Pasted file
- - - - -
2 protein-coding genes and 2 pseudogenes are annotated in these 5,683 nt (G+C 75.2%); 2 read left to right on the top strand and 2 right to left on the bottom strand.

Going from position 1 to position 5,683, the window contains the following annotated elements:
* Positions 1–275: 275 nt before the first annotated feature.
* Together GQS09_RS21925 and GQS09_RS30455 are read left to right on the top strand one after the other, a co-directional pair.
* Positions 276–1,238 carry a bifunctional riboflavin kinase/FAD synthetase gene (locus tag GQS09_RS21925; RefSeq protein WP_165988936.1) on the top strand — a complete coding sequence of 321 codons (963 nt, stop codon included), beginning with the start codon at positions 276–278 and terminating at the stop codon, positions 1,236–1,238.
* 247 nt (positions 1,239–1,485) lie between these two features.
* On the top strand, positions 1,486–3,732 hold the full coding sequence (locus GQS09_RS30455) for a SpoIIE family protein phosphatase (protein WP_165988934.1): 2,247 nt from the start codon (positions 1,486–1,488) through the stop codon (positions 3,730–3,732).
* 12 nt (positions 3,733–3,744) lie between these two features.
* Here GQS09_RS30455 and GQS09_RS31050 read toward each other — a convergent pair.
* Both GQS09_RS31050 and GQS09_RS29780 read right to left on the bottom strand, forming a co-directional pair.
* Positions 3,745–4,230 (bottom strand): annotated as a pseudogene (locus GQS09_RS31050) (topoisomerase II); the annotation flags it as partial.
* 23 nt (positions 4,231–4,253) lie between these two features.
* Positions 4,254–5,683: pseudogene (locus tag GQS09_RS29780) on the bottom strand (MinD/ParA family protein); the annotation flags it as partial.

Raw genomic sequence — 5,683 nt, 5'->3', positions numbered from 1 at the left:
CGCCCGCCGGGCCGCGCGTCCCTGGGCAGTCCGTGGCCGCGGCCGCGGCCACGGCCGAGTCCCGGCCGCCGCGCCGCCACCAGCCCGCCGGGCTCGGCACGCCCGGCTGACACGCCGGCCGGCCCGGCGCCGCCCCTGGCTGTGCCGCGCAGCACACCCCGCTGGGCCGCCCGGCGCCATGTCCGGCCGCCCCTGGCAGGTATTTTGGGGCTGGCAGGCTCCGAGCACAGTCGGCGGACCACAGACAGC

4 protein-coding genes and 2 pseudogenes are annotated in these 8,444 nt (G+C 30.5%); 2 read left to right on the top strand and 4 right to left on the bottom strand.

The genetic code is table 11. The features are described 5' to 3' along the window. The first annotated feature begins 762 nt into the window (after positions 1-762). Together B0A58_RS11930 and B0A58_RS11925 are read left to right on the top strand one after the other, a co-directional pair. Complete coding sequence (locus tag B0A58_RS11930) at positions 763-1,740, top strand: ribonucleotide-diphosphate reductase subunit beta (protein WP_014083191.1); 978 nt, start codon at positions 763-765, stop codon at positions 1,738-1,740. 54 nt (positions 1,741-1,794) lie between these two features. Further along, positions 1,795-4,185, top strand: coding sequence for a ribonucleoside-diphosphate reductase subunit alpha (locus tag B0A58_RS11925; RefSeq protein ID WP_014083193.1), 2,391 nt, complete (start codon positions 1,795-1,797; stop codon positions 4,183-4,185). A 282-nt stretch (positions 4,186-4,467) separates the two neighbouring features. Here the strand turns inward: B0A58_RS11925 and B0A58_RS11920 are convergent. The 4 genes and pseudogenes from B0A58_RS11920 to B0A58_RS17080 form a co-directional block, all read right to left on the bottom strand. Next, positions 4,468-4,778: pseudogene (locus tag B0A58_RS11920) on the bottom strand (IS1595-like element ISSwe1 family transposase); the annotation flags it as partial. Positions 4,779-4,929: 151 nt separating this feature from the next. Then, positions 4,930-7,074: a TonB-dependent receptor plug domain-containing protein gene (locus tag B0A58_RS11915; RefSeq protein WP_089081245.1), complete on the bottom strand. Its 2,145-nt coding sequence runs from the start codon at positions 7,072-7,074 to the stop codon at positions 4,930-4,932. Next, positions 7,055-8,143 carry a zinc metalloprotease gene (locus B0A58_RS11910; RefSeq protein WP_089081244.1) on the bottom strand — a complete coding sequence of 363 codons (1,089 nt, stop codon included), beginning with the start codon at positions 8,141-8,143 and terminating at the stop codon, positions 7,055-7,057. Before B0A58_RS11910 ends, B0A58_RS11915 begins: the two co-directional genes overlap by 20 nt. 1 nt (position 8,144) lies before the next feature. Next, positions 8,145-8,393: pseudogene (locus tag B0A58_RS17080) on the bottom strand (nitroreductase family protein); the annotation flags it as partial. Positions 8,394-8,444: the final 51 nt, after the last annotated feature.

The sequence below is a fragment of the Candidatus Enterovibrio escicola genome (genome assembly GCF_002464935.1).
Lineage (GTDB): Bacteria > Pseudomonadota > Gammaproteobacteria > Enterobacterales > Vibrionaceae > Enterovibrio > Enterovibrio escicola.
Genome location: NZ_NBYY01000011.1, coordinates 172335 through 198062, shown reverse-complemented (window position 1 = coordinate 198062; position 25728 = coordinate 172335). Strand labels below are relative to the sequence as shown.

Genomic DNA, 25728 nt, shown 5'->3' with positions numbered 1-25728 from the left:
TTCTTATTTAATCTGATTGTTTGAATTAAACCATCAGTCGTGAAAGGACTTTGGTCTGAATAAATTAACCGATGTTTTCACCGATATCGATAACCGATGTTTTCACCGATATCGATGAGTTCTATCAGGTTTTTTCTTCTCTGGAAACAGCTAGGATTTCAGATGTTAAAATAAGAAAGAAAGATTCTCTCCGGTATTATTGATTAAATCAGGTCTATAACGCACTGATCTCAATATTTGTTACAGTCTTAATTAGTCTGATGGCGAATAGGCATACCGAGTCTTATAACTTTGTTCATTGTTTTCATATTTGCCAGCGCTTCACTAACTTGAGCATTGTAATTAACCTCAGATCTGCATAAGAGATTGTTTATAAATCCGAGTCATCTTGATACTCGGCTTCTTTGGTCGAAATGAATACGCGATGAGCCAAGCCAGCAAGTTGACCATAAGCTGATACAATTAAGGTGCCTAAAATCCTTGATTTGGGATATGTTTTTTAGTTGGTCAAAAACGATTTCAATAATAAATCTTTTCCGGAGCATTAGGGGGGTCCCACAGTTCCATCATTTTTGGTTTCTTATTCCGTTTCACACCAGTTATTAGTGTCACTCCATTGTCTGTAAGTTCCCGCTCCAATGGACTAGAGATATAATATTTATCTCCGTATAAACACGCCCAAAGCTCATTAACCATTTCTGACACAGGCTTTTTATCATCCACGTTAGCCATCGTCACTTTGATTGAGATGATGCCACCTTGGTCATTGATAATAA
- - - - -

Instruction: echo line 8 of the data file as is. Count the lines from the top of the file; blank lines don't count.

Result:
* 12 nt (positions 3,733–3,744) lie between these two features.